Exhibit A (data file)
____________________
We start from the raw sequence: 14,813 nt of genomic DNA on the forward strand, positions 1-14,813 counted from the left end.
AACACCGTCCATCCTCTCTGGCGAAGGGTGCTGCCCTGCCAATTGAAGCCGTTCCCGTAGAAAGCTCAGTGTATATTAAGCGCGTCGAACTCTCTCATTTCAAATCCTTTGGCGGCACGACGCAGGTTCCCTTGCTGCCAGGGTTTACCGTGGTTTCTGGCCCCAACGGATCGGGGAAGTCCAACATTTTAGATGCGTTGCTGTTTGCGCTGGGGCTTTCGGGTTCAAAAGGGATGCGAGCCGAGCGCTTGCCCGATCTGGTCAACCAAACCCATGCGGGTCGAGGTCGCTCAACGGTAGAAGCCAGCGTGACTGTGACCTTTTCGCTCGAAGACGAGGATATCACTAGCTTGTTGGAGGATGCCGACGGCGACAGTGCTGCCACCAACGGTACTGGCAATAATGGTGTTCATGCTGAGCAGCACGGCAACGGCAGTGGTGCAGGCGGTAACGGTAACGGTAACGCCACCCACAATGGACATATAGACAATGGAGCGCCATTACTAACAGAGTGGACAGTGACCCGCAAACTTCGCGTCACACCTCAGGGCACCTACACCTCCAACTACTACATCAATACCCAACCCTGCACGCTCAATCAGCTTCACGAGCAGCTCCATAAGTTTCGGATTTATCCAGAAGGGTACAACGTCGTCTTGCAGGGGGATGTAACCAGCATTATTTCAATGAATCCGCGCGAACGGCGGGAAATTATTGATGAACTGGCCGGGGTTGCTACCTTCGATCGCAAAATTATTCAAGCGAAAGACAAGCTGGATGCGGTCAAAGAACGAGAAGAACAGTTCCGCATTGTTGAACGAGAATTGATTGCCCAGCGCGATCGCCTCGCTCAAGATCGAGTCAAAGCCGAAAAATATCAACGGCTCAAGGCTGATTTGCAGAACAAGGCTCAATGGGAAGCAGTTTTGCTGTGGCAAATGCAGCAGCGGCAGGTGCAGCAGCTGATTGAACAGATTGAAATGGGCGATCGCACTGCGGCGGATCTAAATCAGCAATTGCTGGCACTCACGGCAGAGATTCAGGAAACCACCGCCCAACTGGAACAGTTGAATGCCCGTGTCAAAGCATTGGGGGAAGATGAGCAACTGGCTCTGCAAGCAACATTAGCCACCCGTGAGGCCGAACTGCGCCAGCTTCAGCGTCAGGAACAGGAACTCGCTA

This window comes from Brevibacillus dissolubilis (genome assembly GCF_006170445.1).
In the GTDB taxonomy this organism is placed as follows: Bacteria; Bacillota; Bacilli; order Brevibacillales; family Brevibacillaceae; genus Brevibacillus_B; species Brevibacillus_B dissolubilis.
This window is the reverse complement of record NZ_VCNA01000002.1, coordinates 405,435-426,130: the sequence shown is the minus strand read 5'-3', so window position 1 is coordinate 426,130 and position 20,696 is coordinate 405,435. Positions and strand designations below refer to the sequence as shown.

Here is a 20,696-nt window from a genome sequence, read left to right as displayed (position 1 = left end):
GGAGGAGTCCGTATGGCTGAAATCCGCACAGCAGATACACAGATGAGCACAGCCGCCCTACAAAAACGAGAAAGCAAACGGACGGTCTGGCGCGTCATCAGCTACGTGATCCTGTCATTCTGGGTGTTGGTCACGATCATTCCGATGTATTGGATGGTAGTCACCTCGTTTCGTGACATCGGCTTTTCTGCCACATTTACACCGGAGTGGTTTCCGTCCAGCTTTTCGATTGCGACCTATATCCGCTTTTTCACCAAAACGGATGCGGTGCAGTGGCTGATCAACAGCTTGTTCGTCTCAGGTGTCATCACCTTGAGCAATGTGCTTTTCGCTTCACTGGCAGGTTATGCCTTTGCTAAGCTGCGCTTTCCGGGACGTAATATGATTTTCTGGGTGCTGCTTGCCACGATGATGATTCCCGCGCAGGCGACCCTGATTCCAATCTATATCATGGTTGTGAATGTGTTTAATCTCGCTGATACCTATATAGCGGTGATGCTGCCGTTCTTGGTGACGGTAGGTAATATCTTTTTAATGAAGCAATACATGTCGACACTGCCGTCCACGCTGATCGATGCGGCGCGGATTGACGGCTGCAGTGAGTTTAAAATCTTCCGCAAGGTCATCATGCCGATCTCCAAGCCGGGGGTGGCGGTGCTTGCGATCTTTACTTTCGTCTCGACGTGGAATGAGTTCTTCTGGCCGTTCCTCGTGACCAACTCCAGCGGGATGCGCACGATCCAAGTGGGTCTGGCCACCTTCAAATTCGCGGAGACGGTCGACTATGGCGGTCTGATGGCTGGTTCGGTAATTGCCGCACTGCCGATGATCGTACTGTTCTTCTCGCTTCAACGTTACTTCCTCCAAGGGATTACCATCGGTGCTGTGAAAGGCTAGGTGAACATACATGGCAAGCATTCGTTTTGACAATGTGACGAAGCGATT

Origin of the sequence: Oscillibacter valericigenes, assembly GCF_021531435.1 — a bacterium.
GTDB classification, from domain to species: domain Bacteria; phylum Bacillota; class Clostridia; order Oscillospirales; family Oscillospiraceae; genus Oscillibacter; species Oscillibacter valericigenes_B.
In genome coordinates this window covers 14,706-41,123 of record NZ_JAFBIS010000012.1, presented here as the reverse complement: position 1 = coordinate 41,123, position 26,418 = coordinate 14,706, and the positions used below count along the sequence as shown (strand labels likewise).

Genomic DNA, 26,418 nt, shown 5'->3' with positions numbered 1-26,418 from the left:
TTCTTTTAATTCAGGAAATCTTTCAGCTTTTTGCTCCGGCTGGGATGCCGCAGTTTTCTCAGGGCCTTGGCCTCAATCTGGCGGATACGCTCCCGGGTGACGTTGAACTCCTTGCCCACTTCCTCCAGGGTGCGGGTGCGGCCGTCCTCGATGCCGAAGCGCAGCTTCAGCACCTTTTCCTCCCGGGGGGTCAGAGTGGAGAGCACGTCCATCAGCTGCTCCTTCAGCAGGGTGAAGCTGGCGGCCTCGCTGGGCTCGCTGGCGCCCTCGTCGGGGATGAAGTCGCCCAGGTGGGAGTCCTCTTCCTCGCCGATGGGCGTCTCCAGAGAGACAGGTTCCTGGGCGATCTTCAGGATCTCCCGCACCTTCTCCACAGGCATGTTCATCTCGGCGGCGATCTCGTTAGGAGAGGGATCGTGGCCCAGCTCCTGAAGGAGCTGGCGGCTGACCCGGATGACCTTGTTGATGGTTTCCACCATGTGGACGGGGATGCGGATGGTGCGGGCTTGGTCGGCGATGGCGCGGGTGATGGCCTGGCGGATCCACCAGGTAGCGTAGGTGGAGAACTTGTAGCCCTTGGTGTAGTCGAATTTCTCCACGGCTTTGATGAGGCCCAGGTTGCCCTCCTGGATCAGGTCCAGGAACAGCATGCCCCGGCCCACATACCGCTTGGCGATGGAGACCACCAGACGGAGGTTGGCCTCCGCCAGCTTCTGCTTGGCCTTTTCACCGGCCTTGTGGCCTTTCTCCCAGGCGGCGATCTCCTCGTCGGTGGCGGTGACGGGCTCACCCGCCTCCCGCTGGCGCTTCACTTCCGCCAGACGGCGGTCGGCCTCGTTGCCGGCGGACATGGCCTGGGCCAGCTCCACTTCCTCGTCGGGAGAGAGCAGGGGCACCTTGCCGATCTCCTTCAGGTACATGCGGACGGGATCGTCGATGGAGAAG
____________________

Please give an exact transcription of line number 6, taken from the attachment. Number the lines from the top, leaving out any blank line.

Here is a 20,696-nt window from a genome sequence, read left to right as displayed (position 1 = left end):